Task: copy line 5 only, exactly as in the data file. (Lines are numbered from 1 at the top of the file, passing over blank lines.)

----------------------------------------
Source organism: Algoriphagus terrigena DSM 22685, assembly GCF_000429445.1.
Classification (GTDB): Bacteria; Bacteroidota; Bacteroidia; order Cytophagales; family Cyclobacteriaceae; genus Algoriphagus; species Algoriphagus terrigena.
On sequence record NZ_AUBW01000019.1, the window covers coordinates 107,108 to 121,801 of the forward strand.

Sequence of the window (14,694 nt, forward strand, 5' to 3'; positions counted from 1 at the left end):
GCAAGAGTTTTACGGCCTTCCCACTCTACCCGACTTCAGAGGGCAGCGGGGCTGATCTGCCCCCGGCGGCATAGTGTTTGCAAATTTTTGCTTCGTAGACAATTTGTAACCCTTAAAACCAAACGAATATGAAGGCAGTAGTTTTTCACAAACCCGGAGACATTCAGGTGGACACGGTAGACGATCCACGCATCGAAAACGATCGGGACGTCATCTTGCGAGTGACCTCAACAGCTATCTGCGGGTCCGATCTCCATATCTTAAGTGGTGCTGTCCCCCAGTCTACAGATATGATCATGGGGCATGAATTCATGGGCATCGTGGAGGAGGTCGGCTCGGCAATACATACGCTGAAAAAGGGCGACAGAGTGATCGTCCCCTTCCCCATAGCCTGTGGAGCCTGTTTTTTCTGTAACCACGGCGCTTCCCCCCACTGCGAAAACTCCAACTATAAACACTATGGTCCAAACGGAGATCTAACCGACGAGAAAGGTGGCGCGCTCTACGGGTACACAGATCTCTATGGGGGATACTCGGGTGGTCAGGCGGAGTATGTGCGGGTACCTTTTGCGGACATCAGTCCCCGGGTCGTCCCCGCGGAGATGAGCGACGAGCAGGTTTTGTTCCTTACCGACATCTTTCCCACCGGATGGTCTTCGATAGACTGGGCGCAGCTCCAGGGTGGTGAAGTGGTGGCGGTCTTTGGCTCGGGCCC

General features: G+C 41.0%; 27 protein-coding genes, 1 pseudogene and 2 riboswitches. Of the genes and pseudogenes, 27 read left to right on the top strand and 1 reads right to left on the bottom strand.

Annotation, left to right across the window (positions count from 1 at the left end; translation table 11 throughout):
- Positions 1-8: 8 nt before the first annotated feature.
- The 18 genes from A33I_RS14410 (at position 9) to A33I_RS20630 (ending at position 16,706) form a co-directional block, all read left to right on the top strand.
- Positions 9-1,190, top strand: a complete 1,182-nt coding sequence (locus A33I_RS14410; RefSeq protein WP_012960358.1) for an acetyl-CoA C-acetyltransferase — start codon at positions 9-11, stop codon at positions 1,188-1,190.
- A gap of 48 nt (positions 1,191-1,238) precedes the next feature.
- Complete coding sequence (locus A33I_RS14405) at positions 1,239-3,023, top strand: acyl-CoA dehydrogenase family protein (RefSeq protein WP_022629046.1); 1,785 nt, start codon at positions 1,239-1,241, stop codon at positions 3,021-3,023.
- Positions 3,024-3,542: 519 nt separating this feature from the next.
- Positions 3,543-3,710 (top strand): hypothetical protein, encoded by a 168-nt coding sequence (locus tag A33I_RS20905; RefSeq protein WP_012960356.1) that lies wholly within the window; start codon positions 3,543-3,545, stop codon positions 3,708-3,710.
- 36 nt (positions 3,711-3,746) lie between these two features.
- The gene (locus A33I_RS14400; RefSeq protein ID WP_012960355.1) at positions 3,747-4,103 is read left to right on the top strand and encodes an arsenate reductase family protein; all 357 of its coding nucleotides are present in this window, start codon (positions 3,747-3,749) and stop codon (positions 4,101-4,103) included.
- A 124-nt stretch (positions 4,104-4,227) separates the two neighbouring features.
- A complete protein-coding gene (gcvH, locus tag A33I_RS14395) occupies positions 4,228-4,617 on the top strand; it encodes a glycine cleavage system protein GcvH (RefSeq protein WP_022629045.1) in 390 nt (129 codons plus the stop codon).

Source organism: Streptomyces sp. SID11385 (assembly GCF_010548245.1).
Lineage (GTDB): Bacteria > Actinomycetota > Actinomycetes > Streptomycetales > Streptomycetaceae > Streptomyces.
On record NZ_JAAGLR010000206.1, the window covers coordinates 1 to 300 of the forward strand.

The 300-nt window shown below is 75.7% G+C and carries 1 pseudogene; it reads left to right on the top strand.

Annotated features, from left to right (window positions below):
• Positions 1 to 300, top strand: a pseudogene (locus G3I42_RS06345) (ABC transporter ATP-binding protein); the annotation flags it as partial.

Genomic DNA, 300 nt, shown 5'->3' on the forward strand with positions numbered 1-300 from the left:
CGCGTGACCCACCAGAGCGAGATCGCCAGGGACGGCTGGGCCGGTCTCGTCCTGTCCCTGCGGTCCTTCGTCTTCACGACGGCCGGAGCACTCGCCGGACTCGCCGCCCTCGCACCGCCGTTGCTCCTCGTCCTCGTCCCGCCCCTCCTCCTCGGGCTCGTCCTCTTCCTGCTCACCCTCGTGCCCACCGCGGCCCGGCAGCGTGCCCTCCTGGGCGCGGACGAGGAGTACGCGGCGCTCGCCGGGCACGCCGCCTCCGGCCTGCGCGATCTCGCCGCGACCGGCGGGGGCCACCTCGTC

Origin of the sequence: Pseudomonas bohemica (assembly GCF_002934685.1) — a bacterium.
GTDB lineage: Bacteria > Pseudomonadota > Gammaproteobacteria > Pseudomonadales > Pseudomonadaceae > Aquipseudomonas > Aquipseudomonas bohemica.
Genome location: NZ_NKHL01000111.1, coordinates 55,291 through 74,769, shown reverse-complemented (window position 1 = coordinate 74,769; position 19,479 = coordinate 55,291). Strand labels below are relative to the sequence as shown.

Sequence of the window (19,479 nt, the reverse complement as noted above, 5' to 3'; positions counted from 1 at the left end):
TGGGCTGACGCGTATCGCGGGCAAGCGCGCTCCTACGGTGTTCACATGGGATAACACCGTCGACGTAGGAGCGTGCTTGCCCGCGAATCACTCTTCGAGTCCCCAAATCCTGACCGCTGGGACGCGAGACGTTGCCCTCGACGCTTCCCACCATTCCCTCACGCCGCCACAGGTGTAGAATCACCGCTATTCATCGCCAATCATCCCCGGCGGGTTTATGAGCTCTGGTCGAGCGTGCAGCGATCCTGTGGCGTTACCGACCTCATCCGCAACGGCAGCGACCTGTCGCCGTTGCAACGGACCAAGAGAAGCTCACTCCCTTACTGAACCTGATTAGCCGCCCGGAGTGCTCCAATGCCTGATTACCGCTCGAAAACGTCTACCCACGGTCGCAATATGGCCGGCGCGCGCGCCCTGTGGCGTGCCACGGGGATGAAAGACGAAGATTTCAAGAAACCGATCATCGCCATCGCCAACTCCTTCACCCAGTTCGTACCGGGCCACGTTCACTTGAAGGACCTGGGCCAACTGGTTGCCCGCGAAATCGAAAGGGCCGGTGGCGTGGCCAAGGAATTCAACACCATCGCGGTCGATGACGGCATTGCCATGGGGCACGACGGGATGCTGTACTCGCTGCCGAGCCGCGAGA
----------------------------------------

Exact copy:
GCAAGAGTTTTACGGCCTTCCCACTCTACCCGACTTCAGAGGGCAGCGGGGCTGATCTGCCCCCGGCGGCATAGTGTTTGCAAATTTTTGCTTCGTAGACAATTTGTAACCCTTAAAACCAAACGAATATGAAGGCAGTAGTTTTTCACAAACCCGGAGACATTCAGGTGGACACGGTAGACGATCCACGCATCGAAAACGATCGGGACGTCATCTTGCGAGTGACCTCAACAGCTATCTGCGGGTCCGATCTCCATATCTTAAGTGGTGCTGTCCCCCAGTCTACAGATATGATCATGGGGCATGAATTCATGGGCATCGTGGAGGAGGTCGGCTCGGCAATACATACGCTGAAAAAGGGCGACAGAGTGATCGTCCCCTTCCCCATAGCCTGTGGAGCCTGTTTTTTCTGTAACCACGGCGCTTCCCCCCACTGCGAAAACTCCAACTATAAACACTATGGTCCAAACGGAGATCTAACCGACGAGAAAGGTGGCGCGCTCTACGGGTACACAGATCTCTATGGGGGATACTCGGGTGGTCAGGCGGAGTATGTGCGGGTACCTTTTGCGGACATCAGTCCCCGGGTCGTCCCCGCGGAGATGAGCGACGAGCAGGTTTTGTTCCTTACCGACATCTTTCCCACCGGATGGTCTTCGATAGACTGGGCGCAGCTCCAGGGTGGTGAAGTGGTGGCGGTCTTTGGCTCGGGCCC